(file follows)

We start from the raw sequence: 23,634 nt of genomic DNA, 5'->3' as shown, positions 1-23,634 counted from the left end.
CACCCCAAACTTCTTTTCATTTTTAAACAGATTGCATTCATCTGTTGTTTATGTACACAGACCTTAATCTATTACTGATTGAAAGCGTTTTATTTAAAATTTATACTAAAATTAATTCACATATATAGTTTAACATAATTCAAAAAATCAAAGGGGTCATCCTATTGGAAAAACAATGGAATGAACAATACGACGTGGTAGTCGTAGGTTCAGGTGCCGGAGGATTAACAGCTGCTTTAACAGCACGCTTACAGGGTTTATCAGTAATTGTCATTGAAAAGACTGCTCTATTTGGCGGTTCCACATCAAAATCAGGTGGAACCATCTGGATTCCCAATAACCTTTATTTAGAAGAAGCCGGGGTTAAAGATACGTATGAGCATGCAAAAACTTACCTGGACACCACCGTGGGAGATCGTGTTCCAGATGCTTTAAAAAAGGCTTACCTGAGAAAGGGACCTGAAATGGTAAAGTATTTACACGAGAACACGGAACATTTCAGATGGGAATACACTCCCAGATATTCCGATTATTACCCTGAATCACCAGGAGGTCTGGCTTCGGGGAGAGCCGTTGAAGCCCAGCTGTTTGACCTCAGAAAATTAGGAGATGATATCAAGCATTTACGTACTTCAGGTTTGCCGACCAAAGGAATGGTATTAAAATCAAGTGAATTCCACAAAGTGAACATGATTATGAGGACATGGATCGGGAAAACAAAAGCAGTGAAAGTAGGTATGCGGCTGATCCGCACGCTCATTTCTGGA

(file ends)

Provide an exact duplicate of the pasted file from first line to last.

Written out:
We start from the raw sequence: 23,634 nt of genomic DNA, 5'->3' as shown, positions 1-23,634 counted from the left end.
CACCCCAAACTTCTTTTCATTTTTAAACAGATTGCATTCATCTGTTGTTTATGTACACAGACCTTAATCTATTACTGATTGAAAGCGTTTTATTTAAAATTTATACTAAAATTAATTCACATATATAGTTTAACATAATTCAAAAAATCAAAGGGGTCATCCTATTGGAAAAACAATGGAATGAACAATACGACGTGGTAGTCGTAGGTTCAGGTGCCGGAGGATTAACAGCTGCTTTAACAGCACGCTTACAGGGTTTATCAGTAATTGTCATTGAAAAGACTGCTCTATTTGGCGGTTCCACATCAAAATCAGGTGGAACCATCTGGATTCCCAATAACCTTTATTTAGAAGAAGCCGGGGTTAAAGATACGTATGAGCATGCAAAAACTTACCTGGACACCACCGTGGGAGATCGTGTTCCAGATGCTTTAAAAAAGGCTTACCTGAGAAAGGGACCTGAAATGGTAAAGTATTTACACGAGAACACGGAACATTTCAGATGGGAATACACTCCCAGATATTCCGATTATTACCCTGAATCACCAGGAGGTCTGGCTTCGGGGAGAGCCGTTGAAGCCCAGCTGTTTGACCTCAGAAAATTAGGAGATGATATCAAGCATTTACGTACTTCAGGTTTGCCGACCAAAGGAATGGTATTAAAATCAAGTGAATTCCACAAAGTGAACATGATTATGAGGACATGGATCGGGAAAACAAAAGCAGTGAAAGTAGGTATGCGGCTGATCCGCACGCTCATTTCTGGA